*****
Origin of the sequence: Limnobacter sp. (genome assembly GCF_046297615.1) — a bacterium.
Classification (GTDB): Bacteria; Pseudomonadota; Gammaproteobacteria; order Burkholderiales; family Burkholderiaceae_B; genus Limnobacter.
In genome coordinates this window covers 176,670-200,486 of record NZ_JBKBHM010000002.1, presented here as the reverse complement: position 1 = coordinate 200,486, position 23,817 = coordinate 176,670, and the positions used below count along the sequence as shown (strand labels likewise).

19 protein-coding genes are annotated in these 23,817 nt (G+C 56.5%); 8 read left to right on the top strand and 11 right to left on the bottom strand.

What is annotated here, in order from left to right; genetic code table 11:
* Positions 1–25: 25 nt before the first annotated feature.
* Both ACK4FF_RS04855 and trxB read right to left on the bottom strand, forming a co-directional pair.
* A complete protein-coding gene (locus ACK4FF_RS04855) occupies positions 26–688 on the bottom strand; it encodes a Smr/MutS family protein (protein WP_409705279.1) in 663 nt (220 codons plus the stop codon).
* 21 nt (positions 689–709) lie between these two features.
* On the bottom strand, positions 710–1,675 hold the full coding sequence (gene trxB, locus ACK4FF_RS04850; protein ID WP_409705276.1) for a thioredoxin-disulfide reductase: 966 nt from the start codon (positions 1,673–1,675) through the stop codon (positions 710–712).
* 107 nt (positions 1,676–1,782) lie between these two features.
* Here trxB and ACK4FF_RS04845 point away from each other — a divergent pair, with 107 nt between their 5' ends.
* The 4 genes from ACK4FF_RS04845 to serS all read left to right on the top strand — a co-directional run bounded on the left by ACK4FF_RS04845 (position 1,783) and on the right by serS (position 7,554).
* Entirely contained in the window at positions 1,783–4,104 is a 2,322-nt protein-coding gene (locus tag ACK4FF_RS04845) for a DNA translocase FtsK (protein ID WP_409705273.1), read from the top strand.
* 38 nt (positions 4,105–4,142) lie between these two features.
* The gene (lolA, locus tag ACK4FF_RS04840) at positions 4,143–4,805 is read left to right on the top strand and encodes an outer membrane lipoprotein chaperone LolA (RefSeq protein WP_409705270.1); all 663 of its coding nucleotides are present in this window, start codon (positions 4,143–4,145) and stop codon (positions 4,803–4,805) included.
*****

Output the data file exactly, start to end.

Origin of the sequence: Limnobacter sp. (genome assembly GCF_046297615.1) — a bacterium.
Classification (GTDB): Bacteria; Pseudomonadota; Gammaproteobacteria; order Burkholderiales; family Burkholderiaceae_B; genus Limnobacter.
In genome coordinates this window covers 176,670-200,486 of record NZ_JBKBHM010000002.1, presented here as the reverse complement: position 1 = coordinate 200,486, position 23,817 = coordinate 176,670, and the positions used below count along the sequence as shown (strand labels likewise).

19 protein-coding genes are annotated in these 23,817 nt (G+C 56.5%); 8 read left to right on the top strand and 11 right to left on the bottom strand.

What is annotated here, in order from left to right; genetic code table 11:
* Positions 1–25: 25 nt before the first annotated feature.
* Both ACK4FF_RS04855 and trxB read right to left on the bottom strand, forming a co-directional pair.
* A complete protein-coding gene (locus ACK4FF_RS04855) occupies positions 26–688 on the bottom strand; it encodes a Smr/MutS family protein (protein WP_409705279.1) in 663 nt (220 codons plus the stop codon).
* 21 nt (positions 689–709) lie between these two features.
* On the bottom strand, positions 710–1,675 hold the full coding sequence (gene trxB, locus ACK4FF_RS04850; protein ID WP_409705276.1) for a thioredoxin-disulfide reductase: 966 nt from the start codon (positions 1,673–1,675) through the stop codon (positions 710–712).
* 107 nt (positions 1,676–1,782) lie between these two features.
* Here trxB and ACK4FF_RS04845 point away from each other — a divergent pair, with 107 nt between their 5' ends.
* The 4 genes from ACK4FF_RS04845 to serS all read left to right on the top strand — a co-directional run bounded on the left by ACK4FF_RS04845 (position 1,783) and on the right by serS (position 7,554).
* Entirely contained in the window at positions 1,783–4,104 is a 2,322-nt protein-coding gene (locus tag ACK4FF_RS04845) for a DNA translocase FtsK (protein ID WP_409705273.1), read from the top strand.
* 38 nt (positions 4,105–4,142) lie between these two features.
* The gene (lolA, locus tag ACK4FF_RS04840) at positions 4,143–4,805 is read left to right on the top strand and encodes an outer membrane lipoprotein chaperone LolA (RefSeq protein WP_409705270.1); all 663 of its coding nucleotides are present in this window, start codon (positions 4,143–4,145) and stop codon (positions 4,803–4,805) included.